An’ Bobbi? She keepin’ hu mouth shut, uh course. Just standin’ dere, quiet an’ actin’ innocent an’ timid like Bambi after its mother got shot. Actin’ like she acted dat day in da locker room after gym class. Da day I ax’ed hu, “Why you don’t have ta evah participate? Why you don’t evah have ta break a sweat? You too good? Might mess up all your fake hair?” She had just looked down at hu shoes, hidden by a long sundress, an’ she said, “I have abnormally fat ankles.” She full uh excuses. An’ she full uh shit. An’ she can act all she want ta, but I know she devious through an’ through.
I hear some girls giggle ahead, an’ I pinch myself ta make sho’ I’s not dead. Only four girls in front uh me. Now three…now two…now one. Some white bitch wit’ hu blonde hair fallin’ half down hu back, almost ta hu ass crack. She lean over da table where Willy C. be sittin’, an’ hu butt cheeks nearly fall outta da bottom uh hu cut-off jean shorts. Floozie. Cheap. An’ den she be all up in Willy C.’s ear, whisperin’ this an’ dat. Den she start laughin’ all breathy, an’ she go away. Now, it’s just him an’ me. Me an’ Willy C. I start thinkin’ uh all da things I need ta say. Things like, I’s Nefali, Ndali’s lil’ sista. You remember Ndali, don’tcha, Willy C.—uh—Blade, I mean? An’ like, I knew since da first time I seen you kissin’ Nefali, you’d one day be kissin’ me. I’s been thinkin’ about this moment fo’ almost five years. An’ dat’s when we’d kiss an’ he’d ax’ me ta marry him. An’ da hiyalla’ girls would all think I was top dawg even though I’s as black as da ace uh spades, an’ they’d all kiss my ass an’ wanna be my bridesmaids. But befoe I can even get a word out, Willy C. say, “Excuse me baby. My bladder’s about ta bust.” An’ he walk off suspiciously ta da bathroom wit’ mall security standin’ in front uh da do’, makin’ sho’ no crazy girls go in after him.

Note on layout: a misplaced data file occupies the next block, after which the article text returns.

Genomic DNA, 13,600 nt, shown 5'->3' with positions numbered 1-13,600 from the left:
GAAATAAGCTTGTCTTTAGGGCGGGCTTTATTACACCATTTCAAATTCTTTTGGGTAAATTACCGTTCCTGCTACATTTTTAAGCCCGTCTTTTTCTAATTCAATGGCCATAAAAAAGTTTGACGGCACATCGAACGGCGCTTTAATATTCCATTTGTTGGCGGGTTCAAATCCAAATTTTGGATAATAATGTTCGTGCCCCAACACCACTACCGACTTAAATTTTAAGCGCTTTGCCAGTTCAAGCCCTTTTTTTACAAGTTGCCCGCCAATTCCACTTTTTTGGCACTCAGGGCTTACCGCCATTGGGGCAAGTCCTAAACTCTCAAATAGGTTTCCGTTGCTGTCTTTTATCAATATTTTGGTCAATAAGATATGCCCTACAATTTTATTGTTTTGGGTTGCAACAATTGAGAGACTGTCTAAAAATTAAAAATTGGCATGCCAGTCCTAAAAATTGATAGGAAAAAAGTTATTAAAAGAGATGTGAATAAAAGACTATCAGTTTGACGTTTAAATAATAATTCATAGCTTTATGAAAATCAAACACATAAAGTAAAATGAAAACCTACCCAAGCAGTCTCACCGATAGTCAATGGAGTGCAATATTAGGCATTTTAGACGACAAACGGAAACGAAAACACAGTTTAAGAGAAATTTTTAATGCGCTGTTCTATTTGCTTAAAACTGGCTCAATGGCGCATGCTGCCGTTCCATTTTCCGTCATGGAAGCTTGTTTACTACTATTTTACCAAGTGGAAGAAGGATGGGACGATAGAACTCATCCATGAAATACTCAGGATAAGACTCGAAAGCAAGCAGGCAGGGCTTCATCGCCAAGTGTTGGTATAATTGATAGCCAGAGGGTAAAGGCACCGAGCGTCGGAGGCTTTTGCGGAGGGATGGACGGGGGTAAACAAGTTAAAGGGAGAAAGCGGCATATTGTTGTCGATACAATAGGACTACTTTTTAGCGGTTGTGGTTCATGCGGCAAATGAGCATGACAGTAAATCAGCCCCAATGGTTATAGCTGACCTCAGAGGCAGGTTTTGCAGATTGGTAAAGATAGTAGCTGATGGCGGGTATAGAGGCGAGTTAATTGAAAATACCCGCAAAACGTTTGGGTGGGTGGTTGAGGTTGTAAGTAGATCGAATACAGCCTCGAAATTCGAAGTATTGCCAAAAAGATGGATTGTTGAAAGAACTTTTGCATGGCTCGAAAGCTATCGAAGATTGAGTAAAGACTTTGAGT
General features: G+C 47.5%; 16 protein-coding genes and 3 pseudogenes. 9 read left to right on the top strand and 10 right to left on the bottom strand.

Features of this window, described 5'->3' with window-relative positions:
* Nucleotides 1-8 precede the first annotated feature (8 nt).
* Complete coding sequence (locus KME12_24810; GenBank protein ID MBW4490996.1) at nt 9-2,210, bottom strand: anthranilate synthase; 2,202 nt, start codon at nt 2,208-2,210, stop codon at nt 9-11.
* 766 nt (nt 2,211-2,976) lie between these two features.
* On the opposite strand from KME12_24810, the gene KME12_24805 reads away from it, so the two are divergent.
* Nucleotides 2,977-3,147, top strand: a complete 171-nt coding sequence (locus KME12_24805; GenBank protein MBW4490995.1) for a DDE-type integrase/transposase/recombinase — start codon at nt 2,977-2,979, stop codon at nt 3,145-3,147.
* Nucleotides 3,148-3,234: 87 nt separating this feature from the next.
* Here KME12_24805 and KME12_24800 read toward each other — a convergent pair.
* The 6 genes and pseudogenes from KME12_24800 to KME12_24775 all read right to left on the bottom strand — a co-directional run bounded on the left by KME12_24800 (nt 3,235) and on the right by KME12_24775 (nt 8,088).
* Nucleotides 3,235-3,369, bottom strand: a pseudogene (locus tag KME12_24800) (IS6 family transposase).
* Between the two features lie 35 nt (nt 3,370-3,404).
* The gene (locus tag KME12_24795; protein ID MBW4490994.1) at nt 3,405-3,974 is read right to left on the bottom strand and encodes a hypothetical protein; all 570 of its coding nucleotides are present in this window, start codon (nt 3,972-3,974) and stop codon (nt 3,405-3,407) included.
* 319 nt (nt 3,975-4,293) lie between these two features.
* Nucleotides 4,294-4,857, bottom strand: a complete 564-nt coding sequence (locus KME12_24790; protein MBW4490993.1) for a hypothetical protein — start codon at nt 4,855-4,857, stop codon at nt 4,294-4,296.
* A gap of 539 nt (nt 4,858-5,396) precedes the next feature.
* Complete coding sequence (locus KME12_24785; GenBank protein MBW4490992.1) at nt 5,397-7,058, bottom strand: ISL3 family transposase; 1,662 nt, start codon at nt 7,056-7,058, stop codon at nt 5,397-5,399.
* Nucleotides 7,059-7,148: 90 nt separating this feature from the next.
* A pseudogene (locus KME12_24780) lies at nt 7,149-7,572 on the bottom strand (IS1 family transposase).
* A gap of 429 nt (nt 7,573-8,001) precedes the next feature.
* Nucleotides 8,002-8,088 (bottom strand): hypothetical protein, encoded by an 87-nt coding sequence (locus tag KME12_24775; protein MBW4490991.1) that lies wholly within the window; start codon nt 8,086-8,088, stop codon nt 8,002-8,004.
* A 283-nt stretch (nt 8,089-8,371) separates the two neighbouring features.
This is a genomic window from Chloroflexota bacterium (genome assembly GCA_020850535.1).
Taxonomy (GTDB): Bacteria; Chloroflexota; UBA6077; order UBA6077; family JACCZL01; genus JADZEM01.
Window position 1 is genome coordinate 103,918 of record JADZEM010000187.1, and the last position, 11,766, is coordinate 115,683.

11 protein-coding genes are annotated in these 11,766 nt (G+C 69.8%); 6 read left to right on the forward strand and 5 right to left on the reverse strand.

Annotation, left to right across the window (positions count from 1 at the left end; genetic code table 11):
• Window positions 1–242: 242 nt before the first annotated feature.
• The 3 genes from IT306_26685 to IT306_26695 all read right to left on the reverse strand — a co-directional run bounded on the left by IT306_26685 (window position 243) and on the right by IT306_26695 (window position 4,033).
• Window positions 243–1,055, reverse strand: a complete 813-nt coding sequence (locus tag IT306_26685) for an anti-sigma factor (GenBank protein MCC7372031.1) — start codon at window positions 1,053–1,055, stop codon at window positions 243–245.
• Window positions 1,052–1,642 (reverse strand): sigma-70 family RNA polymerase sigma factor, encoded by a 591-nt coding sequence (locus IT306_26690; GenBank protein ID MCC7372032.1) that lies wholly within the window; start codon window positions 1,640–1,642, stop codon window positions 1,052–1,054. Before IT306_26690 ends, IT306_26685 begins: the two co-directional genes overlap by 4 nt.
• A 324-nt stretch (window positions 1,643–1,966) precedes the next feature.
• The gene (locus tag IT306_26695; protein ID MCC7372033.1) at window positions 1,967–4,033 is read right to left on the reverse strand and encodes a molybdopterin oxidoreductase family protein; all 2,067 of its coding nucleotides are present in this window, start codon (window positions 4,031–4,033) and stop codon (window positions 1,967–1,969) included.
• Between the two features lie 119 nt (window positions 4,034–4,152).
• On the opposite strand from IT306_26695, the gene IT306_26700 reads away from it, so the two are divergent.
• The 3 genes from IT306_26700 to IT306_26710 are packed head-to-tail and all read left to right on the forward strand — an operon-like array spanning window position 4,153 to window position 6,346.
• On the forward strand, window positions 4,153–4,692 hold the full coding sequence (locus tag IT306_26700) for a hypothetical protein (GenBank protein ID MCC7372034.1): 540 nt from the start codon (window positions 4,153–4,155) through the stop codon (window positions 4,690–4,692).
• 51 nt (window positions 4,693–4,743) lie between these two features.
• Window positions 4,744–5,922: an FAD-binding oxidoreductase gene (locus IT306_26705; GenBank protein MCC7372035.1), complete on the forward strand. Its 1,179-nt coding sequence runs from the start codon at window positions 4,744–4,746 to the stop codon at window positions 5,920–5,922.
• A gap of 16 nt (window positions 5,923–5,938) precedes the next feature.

“Dat’s some kiss he just gave you,” smirk KoKo.
“He told me he gotta go freshen up.”
“Uh huh,” say Janelle, doubtfully.
Bobbi begin ta say somethin’, most likely in my defense ‘cuz she always tryin’ ta pull one over on me. But—shit—if looks could kill, she’d be Tupac. She hush up befoe any words could even escape hu lil’ hiyalla’ mouth, an’ hu glance continue due south. She begin lookin’ at hu sneakers sweepin’ da flo’ from side ta side. An’ I smile, triumphant yet again. An’ den I begin ta wait. An’ wait. An’ wait some more, like waitin’ two hours ain’t long ‘nuff.
“Damn. What he doin’ in dere?” ax’ Janelle. But, hell, I don’t care as long as he come out ready ta pucker, my African King, Gucci suit-wearin’, mothafucka. Den I realize it has been a long time. At least fifteen minutes. Da security guard still in front uh da do’, not payin’ much attention ta da mall, though. Got his ear crammed up against da wood, listenin’ ta whatever is goin’ on inside. Smilin’. Nevah seen a smile so wide. An’ I just cain’t take it no more. I’s gonna kiss Willy C. even if it means waltzin’ in dere an’ slippin’ on his pee.
I put my fists on my waist an’ hold my head high, an’ I march toward da guard wit’ this confident look in my eye. Da girls is followin’ close behind, right on my tail, even though they ain’t dark ‘nuff ta be nobody’s shadow. “Whatcha gonna do, Nefali?” Bobbi ax’, all concerned I’s gonna cause a scene, an’ dat’s exactly what I’s fixin’ ta do.
Wit’ all da attitude I can muster, I say, “Excuse me.” I cut my eyes ta da security guard who don’t acknowledge me at first. His badge say Burt so I repeat a lil’ louder, “Excuse me, Burt.” He hear his name an’ turn around. I look straight up his white Irish nose where red, unkept hairs be pokin’ out. Need ta do some groomin’ on dat snout.
“Willy C. in dere?”
“Yes, he is. What’s it to you? Doesn’t a man have a right to take a leak?”
“Don’t sound like nothin’s leakin’.”